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GPWS Mode 6B

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GPWS Mode 6B

Old 8th Nov 2009, 14:52
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GPWS Mode 6B

Studying Warning and Recording in Instruments for my ATPL's at the moment and I've come across a little odity.

According to the books, GPWS is only active between 50 and 2450 feet. Fine.

Radio Altimeter is active between 0 and 2500 feet. Also Fine.

GPWS gives height callouts and bank angle warnings between 50 and 2450 (mode 6B) yet I swear I've heard a "2500" ("twenty five hundred") callout before. Is the "2450 ft" rule just a minimum requirement or am I missing something that is probably horrendously obvious (or am I just plain wrong?!)

Thanks!

FF
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Old 8th Nov 2009, 15:44
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My experience is with Honeywell EGPWS Mk VI...

The only altitude callouts are 500, 200, 100, 50, 40, 30, 20, 10 and the "minimus minimums" call wherever the DH bug is set.

The radio altimeter does work up to 2500. But I have no idea if that is a legal requirement, a technical limitation or just a convention.
I know some Radio Altimeter boxes are labelled 10-5000ft. Never worked with those though. Sorry.
Someone here will know...
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Old 8th Nov 2009, 15:49
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Greetings, the 2500 ft Radio Alt call exists we have it on the B777
 
Old 8th Nov 2009, 15:57
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Ok, I believe you. My plane is a little smaller than your triple7...

So, it seems size DOES matter after all
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Old 8th Nov 2009, 16:11
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Typically GPWS/RA callouts can be pinned or "strapped" to the customers specs. So the 2500 RA, may or may not actually be an audible depending on what the operator has selected for their specific operation. Same goes for items like "approaching minimums" along with the various alt. callouts close to the ground. i.e., 100, 50, 40, 30, 20, 10 and so on.
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Old 8th Nov 2009, 16:23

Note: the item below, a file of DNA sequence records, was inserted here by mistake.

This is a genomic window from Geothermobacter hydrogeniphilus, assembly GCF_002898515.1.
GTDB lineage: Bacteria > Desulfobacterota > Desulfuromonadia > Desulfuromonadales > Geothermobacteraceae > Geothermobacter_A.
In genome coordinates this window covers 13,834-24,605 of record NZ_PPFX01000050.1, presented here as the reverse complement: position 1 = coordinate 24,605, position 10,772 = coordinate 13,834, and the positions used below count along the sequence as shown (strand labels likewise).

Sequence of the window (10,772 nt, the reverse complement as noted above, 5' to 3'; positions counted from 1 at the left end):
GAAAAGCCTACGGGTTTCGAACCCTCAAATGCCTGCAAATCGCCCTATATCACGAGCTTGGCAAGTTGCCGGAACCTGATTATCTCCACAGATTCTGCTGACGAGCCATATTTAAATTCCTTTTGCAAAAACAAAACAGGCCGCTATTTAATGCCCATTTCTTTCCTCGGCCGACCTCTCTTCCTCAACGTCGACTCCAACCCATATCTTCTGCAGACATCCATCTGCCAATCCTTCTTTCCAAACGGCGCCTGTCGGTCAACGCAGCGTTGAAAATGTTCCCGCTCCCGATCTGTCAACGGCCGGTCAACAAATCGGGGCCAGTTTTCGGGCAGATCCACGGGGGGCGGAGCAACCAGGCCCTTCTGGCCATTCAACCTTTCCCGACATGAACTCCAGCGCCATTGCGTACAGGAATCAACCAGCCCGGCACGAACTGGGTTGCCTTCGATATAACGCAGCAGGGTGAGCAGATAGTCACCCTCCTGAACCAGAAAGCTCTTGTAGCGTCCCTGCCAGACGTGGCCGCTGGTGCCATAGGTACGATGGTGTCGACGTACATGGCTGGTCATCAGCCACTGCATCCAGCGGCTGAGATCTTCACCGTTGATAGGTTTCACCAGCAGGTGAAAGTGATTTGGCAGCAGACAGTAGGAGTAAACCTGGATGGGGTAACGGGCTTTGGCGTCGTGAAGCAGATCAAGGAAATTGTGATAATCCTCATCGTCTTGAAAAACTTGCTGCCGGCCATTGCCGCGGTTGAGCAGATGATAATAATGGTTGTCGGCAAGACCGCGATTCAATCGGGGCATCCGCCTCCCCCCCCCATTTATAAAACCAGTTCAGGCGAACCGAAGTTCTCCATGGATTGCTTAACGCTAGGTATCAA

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Ah the way it's written in the book makes sense now! So "Bank Angle" is the only mandatory callout in 6B, but the rad alt callouts are essentially configurable/optional.

Thanks for the help!!

FF
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Old 9th Nov 2009, 14:22
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It's tough to write a question to cover all types and vintages of aircraft. Audio source can be the TAWS, the radio altimeter, or something like the OWL card in the 757.

Earlier Arinc conforming radio altimeters would track from about 2800 feet on down, while the display would be limited to 2500 feet. Newer (767 & subsequent designs) Arinc 700 radio altimeters track from about 5,000 feet, but again, the display is limited to 2,500 feet, as the original design intent of the radio altimeter is as a landing aid from about 200 feet on down.

All other functions, such as Autothrottle Retard, are afterthoughts, and often not well thought out, as maybe shown by the Turkish 737 at EHAM.

gb
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Old 10th Nov 2009, 15:36
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Typical indication range of Radio Altimeter (or Radar Altimeter) is up to 2500 ft but the system works fine at higher levels too - e.g. if you look at the preliminary report about Turkish B737 crash at Schipol they even mention radio altitude of 8191 feet there.
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Old 10th Nov 2009, 16:37
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And indeed its the same on the Airbus, the Rad Alt height is displayed on the PFD <2500ft, but the system kicks in well before that.

Don't pin me down on the exact height, but I believe it is somewhere in the order of 5000ft.

One of the things you can notice this by is the fact that if you press the approach pushbutton to arm the Loc / GS above 5000ft, you will only get CAT 1 displayed, when descending through 5000ft the rad alt kicks in and you get CAT 3 Dual, if you're fully serviceable that is.
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Old 10th Nov 2009, 18:32
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All advisory calls are operator specified. My last airline had no height calls on the 737 - it was all done by pilots, and I still find the height read outs a little annoying when landing.

The 2500 foot call is specified, or sometimes manually applied as an SOP, as it is below this height that mode one "Sink Rate" calls (at rates of descent of roughly twice the radio height) become active. It's a trigger to be aware of your sink, and control it so that a GPWS call isn't made.

I have seen rad alt displays (old ones, with a needle and dial) which ran above 10,000 feet. Why? They were used for Pressure Pattern Flying - a navigation technique in which accurate heights above sea level (on over-water legs) are compared to changes in pressure (from the pressure altimeter) and the difference can be used to calculate your drift angle. The calculation markings for this can still be seen on Jeppesen CR series flight computers.
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